Unique Features of Mutations Revealed by Sequentially Reprogrammed Induced Pluripotent Stem Cells
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Induced pluripotent stem cells (iPSCs) are a type of pluripotent stem cell that can be generated directly from adult cells via introduction of four specific genes encoding transcription factors. The iPSC technology was set up by Shinya Yamanaka at 2006, and hold great promise in the field of regenerative medicine.

While four transcription factors mediated reprogramming could potentially induce or enlarge mutations in the iPSCs, also the impacts of the mutations on the developmental potential of the iPSCs need further evaluation. Based on the a sequential reprogramming system combining with whole genome sequencing, the lab of Prof. CAI Jun from Beijing Institute of Genomics, Chinese Academy of Sciences , in collaboration with Prof. GAO shaorong from the School of Life Sciences and Technology, Tongji University and Prof. TIAN Jianhui from College of Animal Sciences and Technology, China Agricultural University, revealed accumulated single-nucleotide variations (SNVs) throughout the sequential reprogramming process, which accounted for the gradual decrease in viability of the all-iPSC mice. The work has been published in Nature Communications on February 18, 2015.


In this sequential reprogramming system, the viabilities of later-generation all-iPSCs were greatly reduced. Combined MeDIP-seq and RNA-seq results indicated the decreased viability was unrelated with epigenetic effects. Further investigation revealed amount SNVs accumulated throughout the sequential process, and functional annotation of these SNVs demonstrated that these mutations would cause developmental failures in mice, also corresponding abnormal phenotypes were supported by histopathological examination. The origins of these accumulated SNVs were evaluated via droplet digital PCR (ddPCR), and results showed that about two-thirds of the SNVs pre-existed in the all-iPSC mouse tissues which generated during development, rather than merely in iPSC induction.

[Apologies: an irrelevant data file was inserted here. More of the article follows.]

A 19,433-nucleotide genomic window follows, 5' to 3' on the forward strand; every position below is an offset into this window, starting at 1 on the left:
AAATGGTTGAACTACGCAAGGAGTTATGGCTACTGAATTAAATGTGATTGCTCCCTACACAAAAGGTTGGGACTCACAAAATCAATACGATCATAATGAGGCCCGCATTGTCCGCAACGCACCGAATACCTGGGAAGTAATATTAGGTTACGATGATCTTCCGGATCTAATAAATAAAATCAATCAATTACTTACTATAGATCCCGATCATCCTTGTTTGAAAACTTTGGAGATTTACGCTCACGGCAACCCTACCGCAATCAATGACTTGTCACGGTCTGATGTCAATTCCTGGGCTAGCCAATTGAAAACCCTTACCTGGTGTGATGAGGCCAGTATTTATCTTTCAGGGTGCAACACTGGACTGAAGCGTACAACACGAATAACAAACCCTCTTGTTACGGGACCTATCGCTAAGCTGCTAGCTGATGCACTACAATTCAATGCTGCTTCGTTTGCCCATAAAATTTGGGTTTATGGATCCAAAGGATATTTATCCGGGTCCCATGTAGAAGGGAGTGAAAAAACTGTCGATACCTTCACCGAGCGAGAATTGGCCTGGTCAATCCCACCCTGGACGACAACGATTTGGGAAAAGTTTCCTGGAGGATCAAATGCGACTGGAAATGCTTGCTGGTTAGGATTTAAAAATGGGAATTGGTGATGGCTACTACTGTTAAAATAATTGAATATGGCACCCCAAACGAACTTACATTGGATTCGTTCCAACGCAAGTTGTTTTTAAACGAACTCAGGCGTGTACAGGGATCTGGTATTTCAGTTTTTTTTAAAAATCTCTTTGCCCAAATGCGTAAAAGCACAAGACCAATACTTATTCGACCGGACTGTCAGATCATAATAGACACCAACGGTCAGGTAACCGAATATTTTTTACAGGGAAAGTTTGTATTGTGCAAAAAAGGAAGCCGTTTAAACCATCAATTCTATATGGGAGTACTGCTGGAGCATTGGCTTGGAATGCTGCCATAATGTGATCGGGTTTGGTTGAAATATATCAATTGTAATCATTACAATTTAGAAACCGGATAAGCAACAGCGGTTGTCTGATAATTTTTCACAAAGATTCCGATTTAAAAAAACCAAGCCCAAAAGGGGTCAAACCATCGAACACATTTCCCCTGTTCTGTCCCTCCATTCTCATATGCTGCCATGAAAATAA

Another interesting phenomenon in this study is the recurrent loss of retrotransposon in iPSCs, and same pattern occurred in other pluripotent stem cells, including ESCs, ntESCs and blastocyst. Relatively, the deleted retrotransposons were regained in differentiated cells after differentiation either in vitro and vivo. However, why unique loss of retrotransposon in pluripotent stem cells deserved further investigations and concerns.


This study provides information to better understand the association between gene mutations and developmental effect, which is essential for screening pre-clinical bio-safety iPSCs.



The accumulated SNVs and their frequencies during sequential reprogramming(Image by CAI Jun’s group